December 28, 2007
Position 71° 17.856' N 124° 45.393' W
The winds increased in strength during the night and at 9:30 am were gusting at over 40 knots (44 mph). With the wind, it felt like -58°C, or -72°F, on the ice. The work plan for today was adjusted early, with outside activities pushed to tomorrow when the winds are supposed to die down. I can't image how anything survives outside in these conditions.
It was back in the zooplankton lab for me today. After Woijiech handpicked his Calanus hyperboreus specimens, Debbie Armstrong and I sat down to sort through the leftover critters that were caught in the 1 meter square net. The seven larger species of zooplankton were removed and will be dried and analyzed for HCH content by GC (gas chromatography) back in Winnipeg. Although the smaller ones are more important biologically due to their shear numbers, it is much easier to get the necessary biomass with the larger species. Among the species collected were Chaetognaths (small transparent arrow worms), Ostracods (small red plankton that raced around the top of the dish), Aglantha digitalae (bell shaped jelly fish), Themisto libellula (larger black amphipod), Themisto abyssorum (smaller redish amphipod), and Paraeuchaeta glacialis (reddish predator plankton-it arms bent in a way that it could bring its prey to its mouth). Also in the dish were some red star larvae and a jellyfish called Beroe cucumis. This jelly had eight symmetrical fins extending its length that lit up as it moved through the water. I found the zooplankton much less disgusting today and a little more interesting.
Bruce Johnson took some time today to show me some of the instruments that Team 6 are using to measure gas fluxes in the Arctic. Bruce's job is to maintain the vast array of data loggers his team has onboard the Amundsen. Team 6 is interested in the air/ice/water greenhouse gas exchange process. The most important piece of equipment, secured to the bow of the ship, is nicknamed "Tim's Tower" after the Team 6 leader Tim Papakyriakou. This 8 m high scaffold houses instrumentation to measure wind direction and velocity in x, y, and z directions, the partial pressures of CO2 and H2O in the air, and total barometric pressure. The PCO2 and PH2O are measured using an open path infrared spectrometer. Air passes through the IR beam which calculates concentration based on the amount of light absorbed while it travels from the source to the detector. It is calibrated to look specifically for bond vibration frequencies that are unique to CO2 and H2O.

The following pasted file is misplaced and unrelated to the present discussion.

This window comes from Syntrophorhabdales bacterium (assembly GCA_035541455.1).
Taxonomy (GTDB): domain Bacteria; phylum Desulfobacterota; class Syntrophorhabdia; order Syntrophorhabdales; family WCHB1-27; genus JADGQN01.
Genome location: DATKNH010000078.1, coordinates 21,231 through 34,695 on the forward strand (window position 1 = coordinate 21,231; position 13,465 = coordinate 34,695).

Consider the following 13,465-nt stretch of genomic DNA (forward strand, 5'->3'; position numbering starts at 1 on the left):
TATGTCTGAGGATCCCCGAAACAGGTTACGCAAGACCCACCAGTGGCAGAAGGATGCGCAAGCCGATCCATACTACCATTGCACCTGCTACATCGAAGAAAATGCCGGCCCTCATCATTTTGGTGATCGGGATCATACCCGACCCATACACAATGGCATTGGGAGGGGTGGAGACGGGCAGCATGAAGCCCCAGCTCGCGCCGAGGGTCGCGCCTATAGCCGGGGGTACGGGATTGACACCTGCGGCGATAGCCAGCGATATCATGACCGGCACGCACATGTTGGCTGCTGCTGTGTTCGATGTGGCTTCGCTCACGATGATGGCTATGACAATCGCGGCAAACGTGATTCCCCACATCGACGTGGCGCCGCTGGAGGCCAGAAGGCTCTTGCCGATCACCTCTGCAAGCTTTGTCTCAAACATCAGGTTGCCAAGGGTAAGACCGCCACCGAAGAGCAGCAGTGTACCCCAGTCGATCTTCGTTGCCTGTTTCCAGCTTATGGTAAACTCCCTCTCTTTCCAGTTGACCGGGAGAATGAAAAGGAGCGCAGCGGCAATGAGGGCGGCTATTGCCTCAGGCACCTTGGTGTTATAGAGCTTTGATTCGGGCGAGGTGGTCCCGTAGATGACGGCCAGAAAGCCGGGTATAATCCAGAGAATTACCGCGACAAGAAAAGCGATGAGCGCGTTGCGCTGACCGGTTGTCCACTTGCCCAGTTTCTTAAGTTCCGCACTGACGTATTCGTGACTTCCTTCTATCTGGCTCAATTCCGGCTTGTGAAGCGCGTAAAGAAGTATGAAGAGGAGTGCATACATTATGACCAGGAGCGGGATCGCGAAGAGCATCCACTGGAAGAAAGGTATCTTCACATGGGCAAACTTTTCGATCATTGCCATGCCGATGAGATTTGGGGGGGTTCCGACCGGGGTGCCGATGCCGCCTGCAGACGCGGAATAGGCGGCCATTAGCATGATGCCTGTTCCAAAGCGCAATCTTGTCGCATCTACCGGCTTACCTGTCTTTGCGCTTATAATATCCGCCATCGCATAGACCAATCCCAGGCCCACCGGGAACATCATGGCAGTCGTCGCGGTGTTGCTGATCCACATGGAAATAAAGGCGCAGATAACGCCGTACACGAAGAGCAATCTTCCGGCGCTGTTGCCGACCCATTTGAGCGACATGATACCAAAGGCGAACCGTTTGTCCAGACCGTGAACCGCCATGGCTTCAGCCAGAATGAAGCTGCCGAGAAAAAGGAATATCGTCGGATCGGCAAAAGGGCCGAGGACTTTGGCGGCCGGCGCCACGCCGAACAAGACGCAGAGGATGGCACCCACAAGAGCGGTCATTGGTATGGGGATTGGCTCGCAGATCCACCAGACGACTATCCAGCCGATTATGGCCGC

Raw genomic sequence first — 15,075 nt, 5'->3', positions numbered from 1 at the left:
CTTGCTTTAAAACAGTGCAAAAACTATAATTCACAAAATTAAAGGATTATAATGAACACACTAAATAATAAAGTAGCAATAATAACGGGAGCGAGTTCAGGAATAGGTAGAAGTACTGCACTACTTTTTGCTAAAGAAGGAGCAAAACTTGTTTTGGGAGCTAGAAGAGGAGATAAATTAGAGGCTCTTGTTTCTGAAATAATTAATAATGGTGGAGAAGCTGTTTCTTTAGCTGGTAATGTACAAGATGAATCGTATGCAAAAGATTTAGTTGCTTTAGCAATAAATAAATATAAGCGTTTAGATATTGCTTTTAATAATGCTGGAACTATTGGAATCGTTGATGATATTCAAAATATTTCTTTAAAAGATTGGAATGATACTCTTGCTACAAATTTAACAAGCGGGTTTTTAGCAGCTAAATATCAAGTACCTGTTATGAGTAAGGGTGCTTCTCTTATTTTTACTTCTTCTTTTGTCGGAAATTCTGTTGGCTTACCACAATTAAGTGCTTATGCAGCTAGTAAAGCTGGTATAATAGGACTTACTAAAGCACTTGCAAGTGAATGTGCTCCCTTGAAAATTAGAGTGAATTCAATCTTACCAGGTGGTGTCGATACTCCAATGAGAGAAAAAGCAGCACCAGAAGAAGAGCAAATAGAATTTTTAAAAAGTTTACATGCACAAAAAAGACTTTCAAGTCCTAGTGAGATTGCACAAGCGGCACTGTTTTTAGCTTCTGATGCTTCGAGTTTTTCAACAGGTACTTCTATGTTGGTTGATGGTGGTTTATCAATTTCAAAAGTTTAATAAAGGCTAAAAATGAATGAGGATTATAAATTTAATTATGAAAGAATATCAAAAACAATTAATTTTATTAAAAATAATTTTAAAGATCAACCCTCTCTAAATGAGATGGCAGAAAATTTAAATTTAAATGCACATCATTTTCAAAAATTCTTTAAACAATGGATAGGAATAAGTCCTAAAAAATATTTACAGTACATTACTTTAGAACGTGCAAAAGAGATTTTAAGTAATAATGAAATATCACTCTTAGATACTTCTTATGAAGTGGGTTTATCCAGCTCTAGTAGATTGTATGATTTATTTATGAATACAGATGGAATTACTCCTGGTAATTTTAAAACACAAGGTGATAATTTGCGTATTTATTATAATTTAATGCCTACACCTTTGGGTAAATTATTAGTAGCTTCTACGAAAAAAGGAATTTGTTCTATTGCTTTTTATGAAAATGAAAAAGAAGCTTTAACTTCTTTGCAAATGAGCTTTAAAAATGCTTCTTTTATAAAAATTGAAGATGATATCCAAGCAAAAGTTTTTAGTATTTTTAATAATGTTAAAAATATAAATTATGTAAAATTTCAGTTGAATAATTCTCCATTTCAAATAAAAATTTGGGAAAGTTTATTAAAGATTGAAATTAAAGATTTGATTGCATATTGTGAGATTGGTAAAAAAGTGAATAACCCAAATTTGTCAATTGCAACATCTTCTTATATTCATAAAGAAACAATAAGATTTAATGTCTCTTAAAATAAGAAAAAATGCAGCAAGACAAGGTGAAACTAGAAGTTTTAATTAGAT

On top of the wheelhouse are three detectors used to measure the incoming amounts of solar radiation, a device that measures the height of clouds up to 24,000 ft., and a digital camera that takes wide-angle pictures of the sky. Hopefully all of these instruments will each play a role in understanding how greenhouse gases move within the Arctic environment. Some of the data is logged by computers up to several times a second which will result in massive quantities of raw information to sort through at the end of this 10-month journey. I can't imagine how long that will take.
It's 11 pm now and the wind is starting to die down. The plan is to finish all of our sampling on Saturday, then move to a better location. Tim said we are about 10 miles from where we started several days ago when we "stopped" in the middle of the ice sheet. Morning will come fast for me. My alarm clock is set for 6:30 am to take water column samples from the rosette. I enjoyed picking plankton but this will be a welcome change of pace.